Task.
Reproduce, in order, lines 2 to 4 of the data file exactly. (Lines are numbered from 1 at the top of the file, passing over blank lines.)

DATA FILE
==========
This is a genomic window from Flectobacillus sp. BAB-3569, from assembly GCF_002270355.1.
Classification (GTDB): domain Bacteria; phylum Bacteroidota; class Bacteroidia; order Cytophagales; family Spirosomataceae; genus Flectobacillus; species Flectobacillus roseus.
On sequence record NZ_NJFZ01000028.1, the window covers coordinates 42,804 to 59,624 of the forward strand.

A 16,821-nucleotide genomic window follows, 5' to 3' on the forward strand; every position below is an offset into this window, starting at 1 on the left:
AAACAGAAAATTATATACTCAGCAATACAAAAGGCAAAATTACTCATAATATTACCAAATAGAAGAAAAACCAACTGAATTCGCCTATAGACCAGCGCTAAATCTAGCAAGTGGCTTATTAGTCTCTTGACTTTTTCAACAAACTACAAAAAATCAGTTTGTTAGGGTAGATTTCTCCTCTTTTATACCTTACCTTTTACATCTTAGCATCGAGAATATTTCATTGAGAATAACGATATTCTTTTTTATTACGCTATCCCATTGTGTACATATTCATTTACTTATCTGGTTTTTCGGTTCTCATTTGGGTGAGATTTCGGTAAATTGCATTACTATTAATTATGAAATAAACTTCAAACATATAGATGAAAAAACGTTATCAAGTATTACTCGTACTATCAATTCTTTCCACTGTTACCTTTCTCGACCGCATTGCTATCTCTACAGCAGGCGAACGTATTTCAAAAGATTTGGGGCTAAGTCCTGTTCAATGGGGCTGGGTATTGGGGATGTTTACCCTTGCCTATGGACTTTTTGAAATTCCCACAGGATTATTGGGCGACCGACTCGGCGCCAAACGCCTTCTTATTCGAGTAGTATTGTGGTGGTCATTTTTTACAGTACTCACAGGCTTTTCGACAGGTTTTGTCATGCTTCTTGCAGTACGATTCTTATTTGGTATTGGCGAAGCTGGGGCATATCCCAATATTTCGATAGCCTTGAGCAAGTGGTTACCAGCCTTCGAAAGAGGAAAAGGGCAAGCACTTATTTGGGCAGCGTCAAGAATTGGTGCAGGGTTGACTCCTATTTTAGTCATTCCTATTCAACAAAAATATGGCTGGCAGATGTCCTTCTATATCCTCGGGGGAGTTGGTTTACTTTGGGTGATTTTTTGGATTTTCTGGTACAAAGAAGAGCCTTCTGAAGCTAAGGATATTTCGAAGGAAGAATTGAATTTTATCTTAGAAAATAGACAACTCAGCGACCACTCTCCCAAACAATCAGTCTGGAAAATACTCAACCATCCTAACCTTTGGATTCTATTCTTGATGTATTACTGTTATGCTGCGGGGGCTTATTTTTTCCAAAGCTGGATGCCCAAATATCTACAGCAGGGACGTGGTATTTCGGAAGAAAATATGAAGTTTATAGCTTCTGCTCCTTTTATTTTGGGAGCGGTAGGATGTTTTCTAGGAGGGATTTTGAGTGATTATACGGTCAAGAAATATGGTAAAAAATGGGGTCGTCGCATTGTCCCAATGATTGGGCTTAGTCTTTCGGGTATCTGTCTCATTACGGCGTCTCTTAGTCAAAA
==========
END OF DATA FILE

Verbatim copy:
Classification (GTDB): domain Bacteria; phylum Bacteroidota; class Bacteroidia; order Cytophagales; family Spirosomataceae; genus Flectobacillus; species Flectobacillus roseus.
On sequence record NZ_NJFZ01000028.1, the window covers coordinates 42,804 to 59,624 of the forward strand.

A 16,821-nucleotide genomic window follows, 5' to 3' on the forward strand; every position below is an offset into this window, starting at 1 on the left: